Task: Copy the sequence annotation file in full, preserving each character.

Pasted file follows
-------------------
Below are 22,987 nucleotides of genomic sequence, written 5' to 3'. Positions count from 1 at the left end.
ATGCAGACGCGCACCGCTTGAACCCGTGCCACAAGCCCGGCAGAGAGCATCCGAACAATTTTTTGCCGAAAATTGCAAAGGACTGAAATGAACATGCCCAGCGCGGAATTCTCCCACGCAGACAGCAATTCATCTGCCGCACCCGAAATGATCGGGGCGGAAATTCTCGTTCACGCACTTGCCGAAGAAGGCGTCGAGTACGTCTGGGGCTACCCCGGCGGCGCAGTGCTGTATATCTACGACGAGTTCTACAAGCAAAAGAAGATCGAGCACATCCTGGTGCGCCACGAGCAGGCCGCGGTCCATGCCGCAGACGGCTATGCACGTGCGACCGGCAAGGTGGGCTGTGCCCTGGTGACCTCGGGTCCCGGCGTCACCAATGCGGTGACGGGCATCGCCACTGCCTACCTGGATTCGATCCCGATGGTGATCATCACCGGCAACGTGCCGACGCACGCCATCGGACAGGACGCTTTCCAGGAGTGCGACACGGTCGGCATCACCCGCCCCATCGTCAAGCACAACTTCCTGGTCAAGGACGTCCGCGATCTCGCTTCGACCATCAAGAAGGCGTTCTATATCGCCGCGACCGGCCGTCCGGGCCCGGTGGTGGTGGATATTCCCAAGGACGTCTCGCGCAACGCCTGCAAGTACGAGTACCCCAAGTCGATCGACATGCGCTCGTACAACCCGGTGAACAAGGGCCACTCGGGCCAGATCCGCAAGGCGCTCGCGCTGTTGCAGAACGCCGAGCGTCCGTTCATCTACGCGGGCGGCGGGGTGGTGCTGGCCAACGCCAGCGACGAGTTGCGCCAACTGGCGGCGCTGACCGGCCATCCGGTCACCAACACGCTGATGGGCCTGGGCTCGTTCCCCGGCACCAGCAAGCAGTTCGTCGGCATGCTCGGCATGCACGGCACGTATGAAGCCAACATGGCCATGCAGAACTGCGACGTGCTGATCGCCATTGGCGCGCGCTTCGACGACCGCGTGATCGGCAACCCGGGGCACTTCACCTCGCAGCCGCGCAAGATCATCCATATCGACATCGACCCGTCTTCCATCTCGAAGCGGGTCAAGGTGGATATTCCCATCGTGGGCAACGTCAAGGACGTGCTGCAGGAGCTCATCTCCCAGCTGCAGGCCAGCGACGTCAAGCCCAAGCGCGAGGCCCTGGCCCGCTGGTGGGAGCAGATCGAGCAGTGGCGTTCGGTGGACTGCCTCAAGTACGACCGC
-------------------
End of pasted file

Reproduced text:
Below are 22,987 nucleotides of genomic sequence, written 5' to 3'. Positions count from 1 at the left end.
ATGCAGACGCGCACCGCTTGAACCCGTGCCACAAGCCCGGCAGAGAGCATCCGAACAATTTTTTGCCGAAAATTGCAAAGGACTGAAATGAACATGCCCAGCGCGGAATTCTCCCACGCAGACAGCAATTCATCTGCCGCACCCGAAATGATCGGGGCGGAAATTCTCGTTCACGCACTTGCCGAAGAAGGCGTCGAGTACGTCTGGGGCTACCCCGGCGGCGCAGTGCTGTATATCTACGACGAGTTCTACAAGCAAAAGAAGATCGAGCACATCCTGGTGCGCCACGAGCAGGCCGCGGTCCATGCCGCAGACGGCTATGCACGTGCGACCGGCAAGGTGGGCTGTGCCCTGGTGACCTCGGGTCCCGGCGTCACCAATGCGGTGACGGGCATCGCCACTGCCTACCTGGATTCGATCCCGATGGTGATCATCACCGGCAACGTGCCGACGCACGCCATCGGACAGGACGCTTTCCAGGAGTGCGACACGGTCGGCATCACCCGCCCCATCGTCAAGCACAACTTCCTGGTCAAGGACGTCCGCGATCTCGCTTCGACCATCAAGAAGGCGTTCTATATCGCCGCGACCGGCCGTCCGGGCCCGGTGGTGGTGGATATTCCCAAGGACGTCTCGCGCAACGCCTGCAAGTACGAGTACCCCAAGTCGATCGACATGCGCTCGTACAACCCGGTGAACAAGGGCCACTCGGGCCAGATCCGCAAGGCGCTCGCGCTGTTGCAGAACGCCGAGCGTCCGTTCATCTACGCGGGCGGCGGGGTGGTGCTGGCCAACGCCAGCGACGAGTTGCGCCAACTGGCGGCGCTGACCGGCCATCCGGTCACCAACACGCTGATGGGCCTGGGCTCGTTCCCCGGCACCAGCAAGCAGTTCGTCGGCATGCTCGGCATGCACGGCACGTATGAAGCCAACATGGCCATGCAGAACTGCGACGTGCTGATCGCCATTGGCGCGCGCTTCGACGACCGCGTGATCGGCAACCCGGGGCACTTCACCTCGCAGCCGCGCAAGATCATCCATATCGACATCGACCCGTCTTCCATCTCGAAGCGGGTCAAGGTGGATATTCCCATCGTGGGCAACGTCAAGGACGTGCTGCAGGAGCTCATCTCCCAGCTGCAGGCCAGCGACGTCAAGCCCAAGCGCGAGGCCCTGGCCCGCTGGTGGGAGCAGATCGAGCAGTGGCGTTCGGTGGACTGCCTCAAGTACGACCGC